DODSONVILLE, S.C. — The U.S. federal government has changed its push for racially balanced funding of government infrastructure. It’s now left to state leaders to decide how to split up billions of dollars awarded for public transit and water infrastructure.
The transit funding, one of the most visible elements of the administration’s promise to fight racial inequality, has been decoupled from provisions like the 15-year, $1.5 trillion program to repair or replace America’s infrastructure, and moving directly to state and local governments.
The rules for the money will be released by the end of this year, officials said. States are being encouraged to look at ways to use their infrastructure budget differently, said Tom Bossert, President Donald Trump’s homeland security adviser.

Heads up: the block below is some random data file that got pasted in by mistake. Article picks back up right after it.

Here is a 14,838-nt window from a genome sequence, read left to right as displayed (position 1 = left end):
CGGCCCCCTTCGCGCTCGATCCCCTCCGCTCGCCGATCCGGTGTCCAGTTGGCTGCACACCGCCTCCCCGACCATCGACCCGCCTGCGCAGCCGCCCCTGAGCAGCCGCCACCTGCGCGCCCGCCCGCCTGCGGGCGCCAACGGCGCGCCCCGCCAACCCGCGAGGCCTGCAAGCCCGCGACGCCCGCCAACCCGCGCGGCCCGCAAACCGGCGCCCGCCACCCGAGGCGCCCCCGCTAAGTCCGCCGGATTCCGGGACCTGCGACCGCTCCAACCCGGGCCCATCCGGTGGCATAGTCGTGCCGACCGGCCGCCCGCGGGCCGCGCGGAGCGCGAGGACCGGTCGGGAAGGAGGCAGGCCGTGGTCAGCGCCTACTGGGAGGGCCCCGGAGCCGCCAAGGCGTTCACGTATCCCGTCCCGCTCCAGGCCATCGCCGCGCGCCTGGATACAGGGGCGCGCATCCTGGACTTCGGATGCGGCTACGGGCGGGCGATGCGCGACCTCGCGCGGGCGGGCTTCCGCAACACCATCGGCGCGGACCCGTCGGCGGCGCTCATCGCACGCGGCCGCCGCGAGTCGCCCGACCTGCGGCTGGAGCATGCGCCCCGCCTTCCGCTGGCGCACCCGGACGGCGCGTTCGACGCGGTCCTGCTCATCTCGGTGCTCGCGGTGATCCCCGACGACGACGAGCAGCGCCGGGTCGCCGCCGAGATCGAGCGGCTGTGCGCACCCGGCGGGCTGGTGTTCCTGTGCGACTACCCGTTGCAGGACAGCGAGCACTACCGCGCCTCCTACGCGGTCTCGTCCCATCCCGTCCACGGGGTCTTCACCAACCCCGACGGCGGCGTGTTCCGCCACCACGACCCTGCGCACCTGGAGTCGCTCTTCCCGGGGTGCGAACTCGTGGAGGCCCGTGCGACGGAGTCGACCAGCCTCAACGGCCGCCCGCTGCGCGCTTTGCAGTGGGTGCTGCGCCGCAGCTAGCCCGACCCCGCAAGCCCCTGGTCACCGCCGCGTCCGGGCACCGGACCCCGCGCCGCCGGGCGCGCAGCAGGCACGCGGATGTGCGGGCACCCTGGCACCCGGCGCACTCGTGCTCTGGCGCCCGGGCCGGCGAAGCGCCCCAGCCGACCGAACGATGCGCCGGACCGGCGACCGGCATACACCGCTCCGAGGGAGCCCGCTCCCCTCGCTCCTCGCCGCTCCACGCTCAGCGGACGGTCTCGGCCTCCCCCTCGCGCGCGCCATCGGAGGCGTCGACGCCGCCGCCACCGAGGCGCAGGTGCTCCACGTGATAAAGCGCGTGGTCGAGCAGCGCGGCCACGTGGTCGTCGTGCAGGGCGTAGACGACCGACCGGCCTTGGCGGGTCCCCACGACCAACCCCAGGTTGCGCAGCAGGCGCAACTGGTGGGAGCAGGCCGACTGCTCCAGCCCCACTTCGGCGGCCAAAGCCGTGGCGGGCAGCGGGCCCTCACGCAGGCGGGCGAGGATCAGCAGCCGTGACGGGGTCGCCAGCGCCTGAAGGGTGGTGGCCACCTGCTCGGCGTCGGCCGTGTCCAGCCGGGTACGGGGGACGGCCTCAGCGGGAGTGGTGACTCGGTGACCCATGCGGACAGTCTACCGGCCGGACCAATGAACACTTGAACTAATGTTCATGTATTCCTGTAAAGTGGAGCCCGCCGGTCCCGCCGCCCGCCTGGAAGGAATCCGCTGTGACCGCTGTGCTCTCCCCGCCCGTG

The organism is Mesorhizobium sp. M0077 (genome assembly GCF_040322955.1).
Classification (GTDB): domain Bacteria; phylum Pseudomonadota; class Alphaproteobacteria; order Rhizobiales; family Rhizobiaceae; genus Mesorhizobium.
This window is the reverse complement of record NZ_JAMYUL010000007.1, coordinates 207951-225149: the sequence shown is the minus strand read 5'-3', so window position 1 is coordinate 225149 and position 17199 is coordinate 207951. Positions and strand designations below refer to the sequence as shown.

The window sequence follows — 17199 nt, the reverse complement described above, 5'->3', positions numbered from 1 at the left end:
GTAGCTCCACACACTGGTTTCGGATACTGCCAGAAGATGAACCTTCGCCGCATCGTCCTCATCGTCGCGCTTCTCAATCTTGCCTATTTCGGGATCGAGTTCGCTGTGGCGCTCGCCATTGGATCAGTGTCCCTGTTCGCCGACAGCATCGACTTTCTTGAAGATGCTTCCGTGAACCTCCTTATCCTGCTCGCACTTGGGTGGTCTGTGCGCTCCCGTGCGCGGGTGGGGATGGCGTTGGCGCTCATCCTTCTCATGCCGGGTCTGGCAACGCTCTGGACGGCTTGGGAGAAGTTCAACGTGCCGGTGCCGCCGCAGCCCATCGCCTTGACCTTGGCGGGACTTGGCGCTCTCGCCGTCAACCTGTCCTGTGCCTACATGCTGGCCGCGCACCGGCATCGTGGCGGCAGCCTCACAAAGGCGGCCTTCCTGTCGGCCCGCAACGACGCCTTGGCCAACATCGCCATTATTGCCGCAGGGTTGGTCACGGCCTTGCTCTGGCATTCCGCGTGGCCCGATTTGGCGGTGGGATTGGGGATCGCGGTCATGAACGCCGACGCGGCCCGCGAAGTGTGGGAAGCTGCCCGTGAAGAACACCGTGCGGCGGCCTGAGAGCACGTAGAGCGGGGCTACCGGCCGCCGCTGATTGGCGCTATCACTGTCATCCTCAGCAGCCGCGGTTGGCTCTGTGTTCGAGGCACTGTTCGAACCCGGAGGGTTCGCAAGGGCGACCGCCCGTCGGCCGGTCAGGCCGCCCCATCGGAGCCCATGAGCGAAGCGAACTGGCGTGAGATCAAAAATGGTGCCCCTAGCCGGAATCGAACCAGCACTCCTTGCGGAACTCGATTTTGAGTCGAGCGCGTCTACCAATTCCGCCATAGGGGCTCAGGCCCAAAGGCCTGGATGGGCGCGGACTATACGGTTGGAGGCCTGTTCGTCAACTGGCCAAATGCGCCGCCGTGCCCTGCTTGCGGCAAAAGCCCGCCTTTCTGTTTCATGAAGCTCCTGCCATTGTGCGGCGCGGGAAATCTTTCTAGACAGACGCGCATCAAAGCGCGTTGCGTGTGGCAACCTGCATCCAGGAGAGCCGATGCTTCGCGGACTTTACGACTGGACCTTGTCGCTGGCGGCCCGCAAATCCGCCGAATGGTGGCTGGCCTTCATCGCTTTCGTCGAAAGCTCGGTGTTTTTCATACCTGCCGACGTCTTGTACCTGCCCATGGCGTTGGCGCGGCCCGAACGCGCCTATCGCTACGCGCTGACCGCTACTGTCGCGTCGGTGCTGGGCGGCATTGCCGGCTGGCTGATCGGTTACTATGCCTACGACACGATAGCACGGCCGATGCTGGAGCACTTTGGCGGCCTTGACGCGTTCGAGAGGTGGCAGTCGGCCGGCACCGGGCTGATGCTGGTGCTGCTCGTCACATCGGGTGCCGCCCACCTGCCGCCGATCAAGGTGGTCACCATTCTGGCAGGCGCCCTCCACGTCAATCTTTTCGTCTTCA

Paying for transit will shift toward mass transit, such as the F train in Manhattan, he said. That aligns with federal transportation law, which largely directs funding to transit with bus projects.
Mr. Bossert said there was no reason to impose racial goals on a multi-state-level program for funding.
“We can look at how the grants are distributed,” he said. “What are the goals? I would argue it’s more about avoiding what would otherwise happen which is being overly paternalistic.”
Not everyone is convinced that the logic of using transit has changed. John Walke, a senior attorney with the Natural Resources Defense Council, a non-profit environmental organization, called the change “one small piece of the broader question of funding more transparent and accountable federal transportation programs.”